For Bozeman dad Jason Schutz, his daughter’s first day of kindergarten at Hawthorne School was great, because he had gone to kindergarten there, too.

“It’s bringing back a flood of memories,” Schutz said Monday. “It’s awesome.”

Kindergarten teacher Karen Bailey said, in addition to learning to color and cut paper, kindergartners will be working on computers.

“They do it at home,” Bailey said. “They’re not afraid of it.”

Monday was the first day of school for more than 5,000 Bozeman public school students, and things were hectic in school offices, lunchrooms and playgrounds.

“Schools are very full,” Superintendent Kirk Miller said. “It’s energizing and exciting to see the students come back.”

Miller was expecting roughly 150 more students than last year’s 5,600. As of last week, 700 new students had signed up, including 500 kindergartners.

next spring or the year after, he said, the school district will likely have to go to the community with a plan for building an eighth elementary school.

To cope with a larger-than-expected influx of children in kindergarten through second grade, and smaller numbers in third and fourth grades, the Bozeman School District created several last-minute kindergarten classes and combined-grade classes. Miller said he appreciates the teachers who volunteered to teach two grades in one room.

“Every teacher had energy, enthusiasm and experience,” he said.

Teachers can cope with the challenge of multi-grade classes, he said, because they’re already trained and practiced in “differentiating instruction,” or tailoring teaching to each child.

Another challenge is that construction is still under way at Hawthorne School and at Bozeman High School, where new roofs are being installed.

Miller said crews will schedule work around students. For example, roofers at the high school will work during the day on B-wing, which will hold Gallatin College Program classes in the evenings. After 4 p.m. they’ll “go great guns” on C-wing, where the Bridger Alternative Program holds classes during the day.

At Bozeman High, veteran teacher Joyce Hannula said she has already started on her new job as a teaching coach, supporting fellow teachers. She came in Sunday to help colleagues put up bulletin boards, plan first-day activities and research solutions to classroom problems.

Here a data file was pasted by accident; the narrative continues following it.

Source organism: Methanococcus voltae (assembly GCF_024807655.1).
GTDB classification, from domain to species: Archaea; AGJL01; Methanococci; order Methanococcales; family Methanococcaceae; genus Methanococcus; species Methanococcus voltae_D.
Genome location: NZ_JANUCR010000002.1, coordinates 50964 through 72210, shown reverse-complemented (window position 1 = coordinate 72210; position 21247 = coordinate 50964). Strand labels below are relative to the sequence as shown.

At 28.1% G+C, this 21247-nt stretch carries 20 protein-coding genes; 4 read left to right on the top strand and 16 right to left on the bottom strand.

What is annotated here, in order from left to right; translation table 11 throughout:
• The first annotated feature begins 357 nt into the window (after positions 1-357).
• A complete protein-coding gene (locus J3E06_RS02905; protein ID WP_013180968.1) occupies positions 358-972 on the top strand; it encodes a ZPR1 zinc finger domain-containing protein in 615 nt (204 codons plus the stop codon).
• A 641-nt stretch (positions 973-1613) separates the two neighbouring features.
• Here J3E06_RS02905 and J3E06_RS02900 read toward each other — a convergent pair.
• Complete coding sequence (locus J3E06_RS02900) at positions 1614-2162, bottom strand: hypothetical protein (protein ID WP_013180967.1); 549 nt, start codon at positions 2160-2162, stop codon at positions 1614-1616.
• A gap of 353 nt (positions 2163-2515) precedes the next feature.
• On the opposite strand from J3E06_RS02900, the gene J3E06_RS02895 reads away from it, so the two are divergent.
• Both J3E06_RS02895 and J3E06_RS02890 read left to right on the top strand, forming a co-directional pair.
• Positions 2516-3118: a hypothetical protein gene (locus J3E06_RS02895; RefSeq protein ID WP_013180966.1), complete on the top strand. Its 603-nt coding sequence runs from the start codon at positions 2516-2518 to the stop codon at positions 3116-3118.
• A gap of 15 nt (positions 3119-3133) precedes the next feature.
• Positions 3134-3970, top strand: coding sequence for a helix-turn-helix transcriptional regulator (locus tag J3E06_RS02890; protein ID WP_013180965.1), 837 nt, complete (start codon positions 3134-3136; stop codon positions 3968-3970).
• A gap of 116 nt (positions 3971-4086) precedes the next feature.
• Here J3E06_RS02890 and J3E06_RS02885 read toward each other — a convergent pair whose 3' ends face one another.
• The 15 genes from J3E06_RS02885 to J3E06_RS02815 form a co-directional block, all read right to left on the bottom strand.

This year the school district is doubling its teaching coaches and using them for the first time in the middle schools and high school.

“I think instructional coaching will probably be one of the most revolutionary or profound changes we’ve seen in the last 20 years, besides technology,” Hannula said.

History teacher Richard Galli said he’s excited about the Bridger Alternative Program’s new performance-based education model. It’s designed to be more flexible, let students progress at their own rate and pursue their own interests.

“It’s a dream come true,” Galli said. “I’ve wanted to do this for 18 years.”

Hawthorne Principal Robin Miller said she’s excited about the results of the school’s two-year renovation, which should be finished by Sept. 30. The Depression-era school has new energy-efficient windows that let in more sunlight, new indoor lights, a new heating system and new computer outlets.

“It’s gorgeous,” she said.

One thing that hasn’t changed is that the first day of school can be hard on parents. Kara Tripp said she couldn’t believe her 6-year-old twins, Phoebe and Stetson, are big enough for kindergarten.

“It went by so quickly,” Tripp said. “I think it’s more emotional for me than for them.”

Gail Schontzler can be reached at gails@dailychronicle.com or 582-2633.

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